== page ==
Characterizing Structures Using Differential Geometry
A primary task for structural geologists is to describe and characterize surfaces such as those of the Jurassic sandstone formations exposed on the flank of the Waterpocket monocline pictured in the Frontispiece for this chapter. This may be accomplished in a mathematically rigorous manner using concepts from differential geometry, the branch of mathematics that brings the power of vector calculus to geometry (Gauss, 1827). Here we review some of the elementary concepts of differential geometry that are helpful to quantify the departure of geological surfaces from a plane and geological lineations from a straight line. Structural data typically are gathered at scattered outcrops as point measurements of orientation and differential geometry provides the tools for the quantification and analysis of the spatial variations in orientation of geological structures.
Concepts from Chapter 3
These exercises explore concepts from Chapter 3 including the parametric representation of curves in 3-dimensional space, and the tangent vector, curvature vector, scalar curvature and torsion for such curves. For surfaces in 3-dimensional space the exercises cover the unit normal vector, the coefficients of the first and second fundamental forms, and the normal curvature.
Differential geometry of Wytch Farm faults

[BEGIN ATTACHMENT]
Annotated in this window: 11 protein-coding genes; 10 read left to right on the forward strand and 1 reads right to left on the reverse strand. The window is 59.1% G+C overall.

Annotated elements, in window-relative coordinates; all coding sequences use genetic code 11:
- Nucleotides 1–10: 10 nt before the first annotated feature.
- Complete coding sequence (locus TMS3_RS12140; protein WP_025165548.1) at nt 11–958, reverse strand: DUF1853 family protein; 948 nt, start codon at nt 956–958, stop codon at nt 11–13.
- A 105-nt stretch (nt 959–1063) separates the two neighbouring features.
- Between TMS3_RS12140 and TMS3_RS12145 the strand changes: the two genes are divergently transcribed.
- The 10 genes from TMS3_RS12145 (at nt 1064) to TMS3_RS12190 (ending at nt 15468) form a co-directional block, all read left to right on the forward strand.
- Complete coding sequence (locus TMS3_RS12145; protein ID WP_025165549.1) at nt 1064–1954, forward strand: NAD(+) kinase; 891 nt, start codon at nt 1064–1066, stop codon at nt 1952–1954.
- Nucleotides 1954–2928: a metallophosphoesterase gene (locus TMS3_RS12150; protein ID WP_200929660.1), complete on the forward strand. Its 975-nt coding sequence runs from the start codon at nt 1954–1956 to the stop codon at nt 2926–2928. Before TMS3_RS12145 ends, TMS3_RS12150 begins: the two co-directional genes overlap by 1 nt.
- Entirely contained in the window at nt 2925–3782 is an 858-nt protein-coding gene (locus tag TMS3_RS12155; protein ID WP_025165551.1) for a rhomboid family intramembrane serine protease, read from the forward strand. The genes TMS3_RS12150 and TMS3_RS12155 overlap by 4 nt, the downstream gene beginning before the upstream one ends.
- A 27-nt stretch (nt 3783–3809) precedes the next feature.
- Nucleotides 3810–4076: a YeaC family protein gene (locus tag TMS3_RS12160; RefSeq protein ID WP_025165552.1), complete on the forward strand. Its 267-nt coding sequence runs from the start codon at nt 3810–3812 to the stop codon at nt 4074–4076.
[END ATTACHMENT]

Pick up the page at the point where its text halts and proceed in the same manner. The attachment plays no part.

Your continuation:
Data is provided on eleven fault surfaces imaged in a 3D reflection seismic survey for the Wytch Farm oil field in southern England. The objectives of this exercise are to quantify the surface and tipline shapes of these faults using the concepts and tools of differential geometry and to make inferences about the mechanical behavior of the faults.
Differential geometry of the Emigrant Gap anticline
GPS location data are provided for the top of the A1 sandstone on a doubly plunging fold near Casper, Wyoming. The objectives of this exercise are to quantify the shape of the surface of this sandstone unit using the concepts and tools of differential geometry and to make inferences about the mechanical behavior of folded strata.
Using Differential Geometry to Describe 3D Folds
Methods are described to objectively characterizethe geometry of folds in 3-D. Two applications are reviewed for different fold types at different scales that formed in different tectonic settings.
Description of Laboratory Folds
By applying differential geometry to analogue models developed by Grujic et al. (2002), we demonstrate that the geometry of such models can be completely and objectively quantified.
Description of Theoretical Folds
Theoretical models of folded viscous layers are characterized using differential geometry and the effects of various loading conditions on fold geometry are examined.
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